In the realm of licit trade, North Korea’s importation of agricultural and aquaculture technologies has helped it increase output of cultivated fish, grains, and livestock such that it now exports fish, seafood, and agro-forest products. Textiles comprise a larger component of North Korea’s exports with garments sewn in North Korea but finished in China or elsewhere in order to carry a label from that country. North Korea has also leveraged its natural resource assets by acquiring the equipment necessary to improve output of mining and coal production, which is more lucrative for earning the cash it needs to support its military ambitions.
Not reflected in official statistics is hundreds of millions in illicit trade North Korea engages in, selling small arms, light weapons ammunition, and minerals and metals prohibited under UN sanctions. North Korea can use air and land routes over China to engage in illicit trade with third countries when China fails to monitor or looks the other way. High profile interdictions of North Korean ships (often using flags of convenience) reveal secret cargo containing rocket-propelled grenades, anti-aircraft missile systems, and other materials sought after in war-torn countries like Syria and the Democratic Republic of Congo, Sudan, and Eritrea, according to UN reports. Organizations monitoring the flow of goods into North Korea cite evidence of Chinese companies serving as the front for North Korea’s purchase of goods prohibited under sanctions.
China Dependency — Closing the Spigot through Sanctions
Notably, both China and Russia joined a stronger UN resolution passed in August that prohibits the purchase of North Korean exports of coal, iron, iron ore, lead ore, and seafood, which together earned North Korea some $1.5 billion in revenue from exports to China in 2016.
Under a related Executive Order, President Trump gave the U.S. Treasury Department authority to target anyone engaged in “at least one significant importation from or exportation to North Korea of any goods, services, or technology… or anyone who materially assists such economic exchanges.” Treasury Secretary Mnuchin put it this way, “Foreign financial institutions are now on notice…they can choose to do business with the United States or North Korea, but not both.”
As commercial transactions with North Korea’s secondary trade partners have significantly declined, the determining factor in how effective the new sanctions are is North Korean economic relations with China.
For many years, Beijing’s coal purchases helped to pay for the North’s nuclear weapons program. China imported $1.2 billion in coal and mineral fuel from North Korea in 2016, but announced in February 2017 it would temporarily suspend coal imports from North Korea, citing concerns that North Korea would fail to make payments. Monitoring of shipments into China show that the suspension is being enforced, but North Korea persists in finding ways to reroute its coal exports through other countries in the region such as Malaysia and Vietnam, according to UN reports.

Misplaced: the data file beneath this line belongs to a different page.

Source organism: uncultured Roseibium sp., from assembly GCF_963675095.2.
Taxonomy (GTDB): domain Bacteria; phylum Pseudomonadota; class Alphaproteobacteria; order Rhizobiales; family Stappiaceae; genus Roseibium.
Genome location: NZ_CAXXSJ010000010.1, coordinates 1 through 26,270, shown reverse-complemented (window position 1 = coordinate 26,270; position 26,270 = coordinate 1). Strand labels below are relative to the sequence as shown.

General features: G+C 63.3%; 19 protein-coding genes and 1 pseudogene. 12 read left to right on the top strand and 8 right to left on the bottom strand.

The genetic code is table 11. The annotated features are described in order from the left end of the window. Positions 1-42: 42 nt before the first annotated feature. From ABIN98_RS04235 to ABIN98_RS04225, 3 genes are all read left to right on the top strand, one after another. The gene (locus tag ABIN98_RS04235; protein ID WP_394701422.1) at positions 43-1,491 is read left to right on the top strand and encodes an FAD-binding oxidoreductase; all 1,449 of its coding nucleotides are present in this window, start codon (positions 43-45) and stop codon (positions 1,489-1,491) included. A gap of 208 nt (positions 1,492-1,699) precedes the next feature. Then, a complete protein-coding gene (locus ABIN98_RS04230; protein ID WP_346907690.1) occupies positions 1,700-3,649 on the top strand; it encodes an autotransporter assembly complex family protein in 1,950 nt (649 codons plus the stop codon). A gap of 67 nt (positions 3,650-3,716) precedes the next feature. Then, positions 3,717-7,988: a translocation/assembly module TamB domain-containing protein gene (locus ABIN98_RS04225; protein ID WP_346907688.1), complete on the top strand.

The Ultimate Question: Will Sanctions Prevent North Korea from Becoming a Nuclear Power?
Critics of the new tougher sanctions also say they don’t go far enough. North Korea sends its people to work in shipyards, in construction, on farms, and in clothing factories in Russia and other countries throughout the Middle East and Africa as “guest workers.” They are mandated by the Kim regime to send back most of the money they earn in the form of remittances. The UN estimates that 60 to 80 thousand workers could bring in as much as $500 million a year. The new sanctions encourage countries to stop taking new workers but they do not prevent remittances.
Critics argue that two other even more significant avenues need to be shut down to make sanctions effective. China could deal a serious blow to North Korea’s weapons programs by withholding shipments of oil and other petroleum products since North Korea is almost entirely dependent on China for crude oil. The United States is also considering implementing “secondary sanctions” that would penalize Chinese and other banks that help finance the companies that front for North Korean purchases.
Whether these approaches are implemented or not, the Kim regime may not feel the impact of new sanctions in the near term. Many observers believe North Korea has stockpiled resources and earnings accrued from previous sales of newly prohibited goods. They worry that evasion remains viable for North Korea despite the expanding scope of sanctions, and that little will deter Kim Jong-un, the current leader of North Korea’s regime, from pursuing the nuclear capabilities that he believes are key to preserving power.
Andrea Durkin is the Editor-in-Chief of TradeVistas and Founder of Sparkplug, LLC. Ms. Durkin previously served as a U.S. Government trade negotiator and has proudly taught international trade policy and negotiations for the last fifteen years as an Adjunct Professor at Georgetown University’s Master of Science in Foreign Service program.